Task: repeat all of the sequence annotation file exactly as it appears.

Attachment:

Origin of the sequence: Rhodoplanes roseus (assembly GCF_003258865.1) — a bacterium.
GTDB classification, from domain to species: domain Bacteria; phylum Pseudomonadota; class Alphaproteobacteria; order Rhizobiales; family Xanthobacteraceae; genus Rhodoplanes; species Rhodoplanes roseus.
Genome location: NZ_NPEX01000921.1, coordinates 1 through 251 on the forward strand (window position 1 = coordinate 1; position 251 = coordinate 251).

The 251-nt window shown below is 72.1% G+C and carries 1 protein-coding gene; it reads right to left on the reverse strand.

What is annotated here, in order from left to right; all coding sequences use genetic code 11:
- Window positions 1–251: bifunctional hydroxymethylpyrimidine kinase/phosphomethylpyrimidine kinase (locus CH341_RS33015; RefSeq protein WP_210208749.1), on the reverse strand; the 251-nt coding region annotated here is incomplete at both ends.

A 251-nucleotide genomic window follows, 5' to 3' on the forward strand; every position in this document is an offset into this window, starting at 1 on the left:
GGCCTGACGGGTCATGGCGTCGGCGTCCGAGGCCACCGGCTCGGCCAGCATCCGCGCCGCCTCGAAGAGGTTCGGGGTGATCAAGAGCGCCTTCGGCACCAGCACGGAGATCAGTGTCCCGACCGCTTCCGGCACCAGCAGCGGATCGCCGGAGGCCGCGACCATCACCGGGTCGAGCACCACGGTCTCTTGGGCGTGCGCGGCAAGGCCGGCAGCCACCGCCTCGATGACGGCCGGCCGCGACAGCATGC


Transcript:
Origin of the sequence: Rhodoplanes roseus (assembly GCF_003258865.1) — a bacterium.
GTDB classification, from domain to species: domain Bacteria; phylum Pseudomonadota; class Alphaproteobacteria; order Rhizobiales; family Xanthobacteraceae; genus Rhodoplanes; species Rhodoplanes roseus.
Genome location: NZ_NPEX01000921.1, coordinates 1 through 251 on the forward strand (window position 1 = coordinate 1; position 251 = coordinate 251).

The 251-nt window shown below is 72.1% G+C and carries 1 protein-coding gene; it reads right to left on the reverse strand.

What is annotated here, in order from left to right; all coding sequences use genetic code 11:
- Window positions 1–251: bifunctional hydroxymethylpyrimidine kinase/phosphomethylpyrimidine kinase (locus CH341_RS33015; RefSeq protein WP_210208749.1), on the reverse strand; the 251-nt coding region annotated here is incomplete at both ends.

A 251-nucleotide genomic window follows, 5' to 3' on the forward strand; every position in this document is an offset into this window, starting at 1 on the left:
GGCCTGACGGGTCATGGCGTCGGCGTCCGAGGCCACCGGCTCGGCCAGCATCCGCGCCGCCTCGAAGAGGTTCGGGGTGATCAAGAGCGCCTTCGGCACCAGCACGGAGATCAGTGTCCCGACCGCTTCCGGCACCAGCAGCGGATCGCCGGAGGCCGCGACCATCACCGGGTCGAGCACCACGGTCTCTTGGGCGTGCGCGGCAAGGCCGGCAGCCACCGCCTCGATGACGGCCGGCCGCGACAGCATGC